Henry finds himself caught in the middle.
Aided by Clara, John, and his native ally, Standing Elk, Henry must battle hatred, greed, and the ghosts of his past during this turbulent and troubling time in American history.
Being awarded your freedom papers did not make you free! Marauders often caught young freed slaves, destroyed their papers and sold them back into slavery. The culprits were depraved and vicious in the treatment of the liberated.
Henry is born into slavery but given his freedom by his former master. He is not illiterate and some of his crimes include being able to read and write. His childhood sweetheart is attempting to escape with him but is caught and ultimately killed by the marauders. Heartbroken, Henry continues to head north in an attempt to escape their net.
The Native Americans of the Dakota territories are portrayed much more humane and sympathetic than the post Civil War population of middle America. Henry’s life is saved by these people and ultimately learns their language and ways of life. He becomes a scout for the US Army because of his ability to liaison and speak many languages.
Clara Hanfield and John Elliot, are a young couple in love trying to create a life together in the wild west. He has been shipped off, however, by Clara’s father from the military academy at West Point to Fort Laramie. Money and power have always separated lovers as well as the classes. Clara’s father is despotic and determined that his daughter not continue a relationship with John and seeks to destroy the relationship. Her father tries to send her to Pennsylvania. She convinces her escort instead to take her to out west to find John.
Eventually, all paths cross and John takes a sympathetic tack for the Indians he has comes to respect. Henry is intelligent and educated and is immensely empathetic. The storyline is immersive, capturing the emotions and ramping up the tension to the heartrending and poignant conclusion.
We received this beautiful book from the author with the expectation of a review and these are my own opinions. I would read another by this author and this one is highly recommended. 5/5 Stars CE Williams
Genre: Historical Fiction, African Historical Fiction, War and Military Action Historical Fiction
Print Length: 269 pages
Publication Date: April 29, 2019
Source: Direct Author Request
Title Link: In the Shadow of the Hanging Tree
Rosepoint Publishing: Five of Five Stars
The Author: Michael‘s love of books began with Beverly Cleary’s The Mouse and the Motorcycle when he was seven-years-old. Later influenced by the works of John Steinbeck, Harper Lee, Stephen King, James Baldwin, and Cormac McCarthy, Michael developed his style of storytelling. A self-proclaimed blue-collar writer, he draws on his experiences and observations to bring relevant and compelling topics to life.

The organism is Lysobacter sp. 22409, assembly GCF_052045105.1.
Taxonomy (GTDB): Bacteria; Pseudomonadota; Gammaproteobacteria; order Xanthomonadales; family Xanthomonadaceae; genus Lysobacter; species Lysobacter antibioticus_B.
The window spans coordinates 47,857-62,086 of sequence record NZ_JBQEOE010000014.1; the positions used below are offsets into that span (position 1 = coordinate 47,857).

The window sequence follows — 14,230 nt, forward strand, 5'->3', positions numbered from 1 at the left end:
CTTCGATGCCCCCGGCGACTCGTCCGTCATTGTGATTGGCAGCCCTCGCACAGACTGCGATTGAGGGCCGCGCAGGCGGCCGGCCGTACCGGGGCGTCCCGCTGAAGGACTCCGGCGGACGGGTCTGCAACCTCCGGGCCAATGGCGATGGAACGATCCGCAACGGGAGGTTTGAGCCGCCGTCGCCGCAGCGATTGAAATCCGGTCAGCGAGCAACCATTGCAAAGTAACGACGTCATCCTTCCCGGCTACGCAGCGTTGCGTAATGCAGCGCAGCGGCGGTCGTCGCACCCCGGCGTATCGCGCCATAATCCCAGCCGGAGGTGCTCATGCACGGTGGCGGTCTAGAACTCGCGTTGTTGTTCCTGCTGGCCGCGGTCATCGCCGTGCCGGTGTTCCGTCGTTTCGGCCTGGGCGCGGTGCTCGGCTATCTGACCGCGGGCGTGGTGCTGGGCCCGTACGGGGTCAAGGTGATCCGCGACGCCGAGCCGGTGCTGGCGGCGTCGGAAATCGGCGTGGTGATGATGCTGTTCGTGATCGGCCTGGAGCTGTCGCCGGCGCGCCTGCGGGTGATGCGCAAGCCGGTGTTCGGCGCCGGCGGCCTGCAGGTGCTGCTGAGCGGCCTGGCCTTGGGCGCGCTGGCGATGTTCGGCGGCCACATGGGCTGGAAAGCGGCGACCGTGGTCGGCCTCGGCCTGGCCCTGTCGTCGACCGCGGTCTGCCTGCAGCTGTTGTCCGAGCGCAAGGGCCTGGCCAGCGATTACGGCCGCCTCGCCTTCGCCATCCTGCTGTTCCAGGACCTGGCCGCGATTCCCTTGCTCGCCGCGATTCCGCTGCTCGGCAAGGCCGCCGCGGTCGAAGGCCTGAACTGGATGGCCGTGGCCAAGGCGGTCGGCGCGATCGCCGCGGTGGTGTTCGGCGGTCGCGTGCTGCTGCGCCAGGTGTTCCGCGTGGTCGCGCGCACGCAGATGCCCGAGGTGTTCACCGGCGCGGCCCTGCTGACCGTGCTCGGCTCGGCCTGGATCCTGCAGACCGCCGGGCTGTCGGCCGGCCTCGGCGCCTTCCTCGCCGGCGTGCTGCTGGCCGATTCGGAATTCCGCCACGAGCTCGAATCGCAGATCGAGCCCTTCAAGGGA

Michael lives in Northern California and when he’s not writing, he can usually be found wandering around the Sierra Nevada and Cascade mountain ranges.
His body of work includes the 2014 novel After and Again, the 2015 novel American Flowers, and the 2017 novel, In the Shadow of the Hanging Tree, as well as various shorts and essays.
©2020 CE Williams – V Williams
Susan Wilson, the best-selling author of One Good Dog, delivers another powerful audiobook of loyalty and love.
Single mom Skye Mitchell has sunk her last dime into a dream, owning the venerable, if run-down, LakeView Hotel in the Berkshire Hills. It’s here where she believes she’ll give her 14-year-old daughter, Cody, a better life. But being an innkeeper is more challenging than she imagined, and Cody still manages to fall in with the wrong crowd. In addition, Cody is keeping an earth-shattering secret that she’s terrified to reveal. The once loving, open girl has now become completely withdrawn, and Skye is both desperate and helpless to reach her.
When Adam March and his pit bull, Chance, check in to the hotel, it becomes the first of many visits. Here in these peaceful mountains he finds an unexpected relief from his recent bereavement. He and the beleaguered innkeeper form a tentative friendship. Adam knows the struggles of raising a difficult teenager, and Skye understands loneliness.
And then there is Mingo, a street kid with a pit bull dog of his own. When Cody discovers an overdosed Mingo, Adam takes the boy’s dog not just for safekeeping but to foster and then rehome. But the dog isn’t the only one who needs saving. A makeshift family begins to form as four lost people learn to trust and rely on each other, with the help of two good dogs.
Okay, busted! Here I am with another doggie book, and what an exceptionally fine book it was. Of course, I was able to secure the audiobook, which places you square in the middle of the characters, the scene, and the joyous relationship with the dogs.